Being clear on the roles and responsibilities between internal communication, operational and people teams is really important.

Internal communication is multi-faceted and covers a range of skills and competencies. Employee engagement is often one of those competencies, and an objective and an outcome of good internal communication.

Internal communication has a role to play in each of the four enablers of employee engagement from MacLeod and Clarke’s model of engagement.

  1. The leadership narrative requires internal communication to clearly express and share the story.
  2. Engaging managers need to have the tools and skills to communicate authentically with their people and internal communication can often support this with coaching and providing the right materials to support managers.
  3. Giving employees their voice so that they may be heard has needed to become increasingly intentional as we work remotely. But even when in the office or working alongside each other we help create the culture, provide the platforms and opportunities for people to speak up and be heard.
  4. And lastly, integrity. Our role in internal communication can help remind and prompt everyone of the walk we should all take to be in step with the talk we give in our businesses. If leaders are not authentic and doing as they say, internal communication teams should be able to remind and guide them. So often we hear of internal communication teams being the ‘conscience of the organisation’. We often carry a lot of the corporate memory and are a bridge between employees and leaders. We are able to take a view from different perspectives, and then support the organisation maintain its integrity. That’s all part of our work.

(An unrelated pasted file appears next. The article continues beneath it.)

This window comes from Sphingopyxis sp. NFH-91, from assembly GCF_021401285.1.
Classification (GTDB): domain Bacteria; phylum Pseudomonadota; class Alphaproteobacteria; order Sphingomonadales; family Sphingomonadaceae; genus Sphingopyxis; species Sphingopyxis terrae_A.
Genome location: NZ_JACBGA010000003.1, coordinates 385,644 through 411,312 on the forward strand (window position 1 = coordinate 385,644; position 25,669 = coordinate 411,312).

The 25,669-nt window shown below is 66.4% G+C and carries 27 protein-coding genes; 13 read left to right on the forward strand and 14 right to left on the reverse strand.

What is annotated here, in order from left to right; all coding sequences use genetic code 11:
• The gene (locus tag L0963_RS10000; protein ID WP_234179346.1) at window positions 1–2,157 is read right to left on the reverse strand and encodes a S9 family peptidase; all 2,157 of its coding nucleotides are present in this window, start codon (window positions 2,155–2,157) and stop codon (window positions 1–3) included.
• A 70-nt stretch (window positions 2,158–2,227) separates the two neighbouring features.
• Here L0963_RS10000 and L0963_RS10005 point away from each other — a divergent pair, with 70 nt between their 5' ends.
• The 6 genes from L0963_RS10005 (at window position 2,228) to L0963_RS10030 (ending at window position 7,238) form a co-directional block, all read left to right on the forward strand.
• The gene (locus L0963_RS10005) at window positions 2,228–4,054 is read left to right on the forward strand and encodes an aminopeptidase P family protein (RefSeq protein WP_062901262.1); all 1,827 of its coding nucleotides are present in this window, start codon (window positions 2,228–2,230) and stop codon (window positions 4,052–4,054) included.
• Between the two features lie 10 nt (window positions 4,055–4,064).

Whilst employee engagement can be a big part of internal communication, it is not the only outcome or scope of work.

We support change and transformation programmes, we’re creative campaign planners, event planners, and relationship builders, we write, we build, and we translate and clarify content for our people. All with a wide remit of objectives in support of the businesses we work in. Everything from reducing the incidence of accidents at work to encouraging making time for health and wellbeing, may be an objective in our remit.

In just about every business objective there’s an action for internal communication. Internal communication can help make it happen, because we are there helping the organisation communicate across teams, within teams, and at a corporate level. And as we all adapt and change for the future communication will be essential to create shared understanding and connections in a rapidly changing work and social environment. Not all of that internal communication will be about engaging employees.

Blog by Katie Marlow who is part of the Redefining Communications collective. Katie is a Chartered PR practitioner and CIPR Fellow with over 20 years’ experience working across different sectors, creating strategies, and delivering campaigns, events, change, and engagement communication projects.